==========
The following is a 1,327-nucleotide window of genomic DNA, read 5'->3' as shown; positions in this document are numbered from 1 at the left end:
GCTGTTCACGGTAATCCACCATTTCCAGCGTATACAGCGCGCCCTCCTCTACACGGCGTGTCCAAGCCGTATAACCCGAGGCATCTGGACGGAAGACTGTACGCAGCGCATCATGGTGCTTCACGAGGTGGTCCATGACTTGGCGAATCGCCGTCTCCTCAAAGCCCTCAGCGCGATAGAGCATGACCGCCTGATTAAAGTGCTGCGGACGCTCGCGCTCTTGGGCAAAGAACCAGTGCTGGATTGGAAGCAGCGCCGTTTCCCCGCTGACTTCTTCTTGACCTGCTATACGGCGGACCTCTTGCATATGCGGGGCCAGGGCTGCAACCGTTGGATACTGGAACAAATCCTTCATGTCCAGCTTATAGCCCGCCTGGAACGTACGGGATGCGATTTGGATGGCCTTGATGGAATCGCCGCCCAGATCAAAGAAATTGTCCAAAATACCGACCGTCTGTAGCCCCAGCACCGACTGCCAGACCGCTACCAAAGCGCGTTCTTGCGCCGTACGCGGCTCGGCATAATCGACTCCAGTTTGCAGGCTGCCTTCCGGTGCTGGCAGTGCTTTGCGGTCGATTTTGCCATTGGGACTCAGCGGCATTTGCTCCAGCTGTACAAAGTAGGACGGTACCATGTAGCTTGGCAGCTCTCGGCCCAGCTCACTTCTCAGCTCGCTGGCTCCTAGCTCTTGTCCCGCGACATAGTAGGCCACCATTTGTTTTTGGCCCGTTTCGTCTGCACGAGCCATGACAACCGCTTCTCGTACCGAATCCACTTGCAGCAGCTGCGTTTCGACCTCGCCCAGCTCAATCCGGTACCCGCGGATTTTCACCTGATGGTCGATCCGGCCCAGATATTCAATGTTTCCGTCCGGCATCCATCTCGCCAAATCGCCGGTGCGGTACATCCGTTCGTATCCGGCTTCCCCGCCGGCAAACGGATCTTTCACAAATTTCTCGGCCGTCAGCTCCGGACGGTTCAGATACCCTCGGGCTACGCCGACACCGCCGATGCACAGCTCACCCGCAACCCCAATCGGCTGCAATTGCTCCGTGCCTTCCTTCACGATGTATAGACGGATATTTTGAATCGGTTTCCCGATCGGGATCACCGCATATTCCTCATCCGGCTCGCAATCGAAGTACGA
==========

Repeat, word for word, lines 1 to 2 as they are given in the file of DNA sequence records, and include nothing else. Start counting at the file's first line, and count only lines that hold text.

The following is a 1,327-nucleotide window of genomic DNA, read 5'->3' as shown; positions in this document are numbered from 1 at the left end:
GCTGTTCACGGTAATCCACCATTTCCAGCGTATACAGCGCGCCCTCCTCTACACGGCGTGTCCAAGCCGTATAACCCGAGGCATCTGGACGGAAGACTGTACGCAGCGCATCATGGTGCTTCACGAGGTGGTCCATGACTTGGCGAATCGCCGTCTCCTCAAAGCCCTCAGCGCGATAGAGCATGACCGCCTGATTAAAGTGCTGCGGACGCTCGCGCTCTTGGGCAAAGAACCAGTGCTGGATTGGAAGCAGCGCCGTTTCCCCGCTGACTTCTTCTTGACCTGCTATACGGCGGACCTCTTGCATATGCGGGGCCAGGGCTGCAACCGTTGGATACTGGAACAAATCCTTCATGTCCAGCTTATAGCCCGCCTGGAACGTACGGGATGCGATTTGGATGGCCTTGATGGAATCGCCGCCCAGATCAAAGAAATTGTCCAAAATACCGACCGTCTGTAGCCCCAGCACCGACTGCCAGACCGCTACCAAAGCGCGTTCTTGCGCCGTACGCGGCTCGGCATAATCGACTCCAGTTTGCAGGCTGCCTTCCGGTGCTGGCAGTGCTTTGCGGTCGATTTTGCCATTGGGACTCAGCGGCATTTGCTCCAGCTGTACAAAGTAGGACGGTACCATGTAGCTTGGCAGCTCTCGGCCCAGCTCACTTCTCAGCTCGCTGGCTCCTAGCTCTTGTCCCGCGACATAGTAGGCCACCATTTGTTTTTGGCCCGTTTCGTCTGCACGAGCCATGACAACCGCTTCTCGTACCGAATCCACTTGCAGCAGCTGCGTTTCGACCTCGCCCAGCTCAATCCGGTACCCGCGGATTTTCACCTGATGGTCGATCCGGCCCAGATATTCAATGTTTCCGTCCGGCATCCATCTCGCCAAATCGCCGGTGCGGTACATCCGTTCGTATCCGGCTTCCCCGCCGGCAAACGGATCTTTCACAAATTTCTCGGCCGTCAGCTCCGGACGGTTCAGATACCCTCGGGCTACGCCGACACCGCCGATGCACAGCTCACCCGCAACCCCAATCGGCTGCAATTGCTCCGTGCCTTCCTTCACGATGTATAGACGGATATTTTGAATCGGTTTCCCGATCGGGATCACCGCATATTCCTCATCCGGCTCGCAATCGAAGTACGA